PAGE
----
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Recently I wrote about my need to reconsider acrylics. After listing the advantages, I started on the other column. Soon it was clear that the downsides were outnumbering the upsides. I have been painting with acrylics for decades and the news was not good. Time to break the list up a bit and see if the light of another day helps.
So, back to where we were: One of the chief advantages of acrylics is also a major disadvantage for me, depending upon the weather and the location, indoors or studio.
- Speed of drying outdoors is a huge detraction. On a breezy day the paint mixed on the palette does not last very long before drying. Bad luck if you needed quite a bit of one colour. Similarly, with acrylics the pure colour squeezed out can form a dried surface which can then add globs to the fresh paint if you take it from underneath.
- Clean-up in water is “easy” but in the field, the brushes brought home need further attention with soap and warm water to complete the job.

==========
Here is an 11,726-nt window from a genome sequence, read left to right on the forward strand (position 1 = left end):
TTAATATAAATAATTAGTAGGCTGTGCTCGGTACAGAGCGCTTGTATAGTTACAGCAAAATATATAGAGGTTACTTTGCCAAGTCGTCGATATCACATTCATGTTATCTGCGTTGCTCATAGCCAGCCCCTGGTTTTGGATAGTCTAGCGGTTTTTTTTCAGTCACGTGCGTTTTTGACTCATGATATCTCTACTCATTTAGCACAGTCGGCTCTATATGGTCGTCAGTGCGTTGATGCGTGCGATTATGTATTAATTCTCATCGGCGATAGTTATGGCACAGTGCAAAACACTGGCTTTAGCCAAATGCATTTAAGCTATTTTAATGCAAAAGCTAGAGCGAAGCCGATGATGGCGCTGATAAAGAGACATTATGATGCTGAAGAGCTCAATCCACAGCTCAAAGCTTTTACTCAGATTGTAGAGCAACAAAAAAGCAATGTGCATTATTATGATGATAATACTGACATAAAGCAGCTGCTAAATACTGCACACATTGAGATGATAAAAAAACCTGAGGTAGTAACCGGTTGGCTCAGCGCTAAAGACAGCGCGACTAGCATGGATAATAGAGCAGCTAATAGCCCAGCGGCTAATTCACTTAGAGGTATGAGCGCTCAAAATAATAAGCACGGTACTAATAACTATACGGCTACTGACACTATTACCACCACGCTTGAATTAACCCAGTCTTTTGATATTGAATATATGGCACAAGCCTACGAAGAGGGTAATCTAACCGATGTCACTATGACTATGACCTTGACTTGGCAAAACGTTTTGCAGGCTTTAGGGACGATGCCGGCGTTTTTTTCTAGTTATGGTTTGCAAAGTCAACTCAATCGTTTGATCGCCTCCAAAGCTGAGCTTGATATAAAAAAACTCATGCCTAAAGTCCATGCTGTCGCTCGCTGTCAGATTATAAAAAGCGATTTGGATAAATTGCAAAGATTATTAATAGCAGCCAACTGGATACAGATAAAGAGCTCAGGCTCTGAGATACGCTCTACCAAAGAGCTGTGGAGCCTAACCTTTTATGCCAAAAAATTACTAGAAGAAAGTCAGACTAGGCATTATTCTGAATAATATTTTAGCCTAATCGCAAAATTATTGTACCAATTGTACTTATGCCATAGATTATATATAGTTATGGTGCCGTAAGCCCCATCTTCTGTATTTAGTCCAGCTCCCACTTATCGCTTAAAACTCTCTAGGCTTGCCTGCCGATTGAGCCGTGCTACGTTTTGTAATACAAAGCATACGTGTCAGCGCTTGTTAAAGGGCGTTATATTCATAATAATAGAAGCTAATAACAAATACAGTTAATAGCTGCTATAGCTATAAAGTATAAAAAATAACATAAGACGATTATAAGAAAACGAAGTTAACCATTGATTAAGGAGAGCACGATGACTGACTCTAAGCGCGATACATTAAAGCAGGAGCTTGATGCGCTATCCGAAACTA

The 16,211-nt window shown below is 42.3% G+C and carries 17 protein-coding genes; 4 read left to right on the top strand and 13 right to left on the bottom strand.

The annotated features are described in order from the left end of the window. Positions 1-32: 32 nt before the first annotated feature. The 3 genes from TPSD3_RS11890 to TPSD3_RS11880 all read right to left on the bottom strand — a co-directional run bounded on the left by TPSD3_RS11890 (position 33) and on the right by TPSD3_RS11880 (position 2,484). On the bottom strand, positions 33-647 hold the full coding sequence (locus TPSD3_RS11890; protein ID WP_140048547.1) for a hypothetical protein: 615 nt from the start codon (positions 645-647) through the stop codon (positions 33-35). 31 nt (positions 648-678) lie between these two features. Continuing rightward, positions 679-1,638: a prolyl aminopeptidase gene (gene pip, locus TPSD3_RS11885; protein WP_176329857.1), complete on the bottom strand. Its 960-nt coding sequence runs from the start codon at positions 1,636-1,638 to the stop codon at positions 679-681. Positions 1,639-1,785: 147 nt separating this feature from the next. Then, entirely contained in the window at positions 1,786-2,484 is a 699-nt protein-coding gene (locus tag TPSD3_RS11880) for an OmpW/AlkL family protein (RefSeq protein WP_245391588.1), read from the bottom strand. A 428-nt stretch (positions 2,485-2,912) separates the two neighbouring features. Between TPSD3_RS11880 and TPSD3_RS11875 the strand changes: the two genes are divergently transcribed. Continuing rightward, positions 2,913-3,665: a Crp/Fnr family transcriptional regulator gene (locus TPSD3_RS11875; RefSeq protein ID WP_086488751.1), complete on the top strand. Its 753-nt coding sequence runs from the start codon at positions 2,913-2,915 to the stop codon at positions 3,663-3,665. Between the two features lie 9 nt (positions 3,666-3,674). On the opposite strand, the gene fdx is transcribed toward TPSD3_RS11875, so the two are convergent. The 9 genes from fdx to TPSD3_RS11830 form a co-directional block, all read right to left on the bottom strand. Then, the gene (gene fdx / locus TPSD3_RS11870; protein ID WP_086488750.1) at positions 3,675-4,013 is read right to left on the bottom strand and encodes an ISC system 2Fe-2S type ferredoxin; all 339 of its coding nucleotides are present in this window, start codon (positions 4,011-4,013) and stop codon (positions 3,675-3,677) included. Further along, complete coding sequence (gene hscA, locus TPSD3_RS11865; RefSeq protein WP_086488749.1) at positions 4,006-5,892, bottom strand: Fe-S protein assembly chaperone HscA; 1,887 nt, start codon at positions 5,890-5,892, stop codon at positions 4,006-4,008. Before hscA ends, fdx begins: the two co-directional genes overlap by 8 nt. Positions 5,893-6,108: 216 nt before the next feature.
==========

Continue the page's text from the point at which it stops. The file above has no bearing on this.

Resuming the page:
- When using acrylics it is quite difficult to match colours exactly after the paint is dry. Given drying time is fast, this compounds the problem. Careful use of slow medium could slow down the drying time of your batch, but that is difficult outdoors. For studio work, Chroma claims that it can be easily done with Atelier Interactive if you wet the surface of the area you want to match.
Acrylics – the lessons for me
- plan the colour’s tone – work in a lighter tone than you expect.
- don’t forget to use the water spray to keep the palette moist or use a damp paper towel or sponge under the palette paper.
- push the colour a bit more – think dazzle
- stop grizzling and get on with it!
There are many more negatives than positives – hence the last bullet point! Today’s work, painting in the autumn sunshine with a light breeze reminded me of the negatives. Isn’t that a shame?
I hadn’t realised how much I love painting with oils.
So how should I proceed?
The immediate plan is:
- Oils outdoors unless travelling far and wide
- .Acrylics or a happy-medium substitute like water-soluble oils indoors unless I can ventilate the space well.
Sounds do-able. What do you think?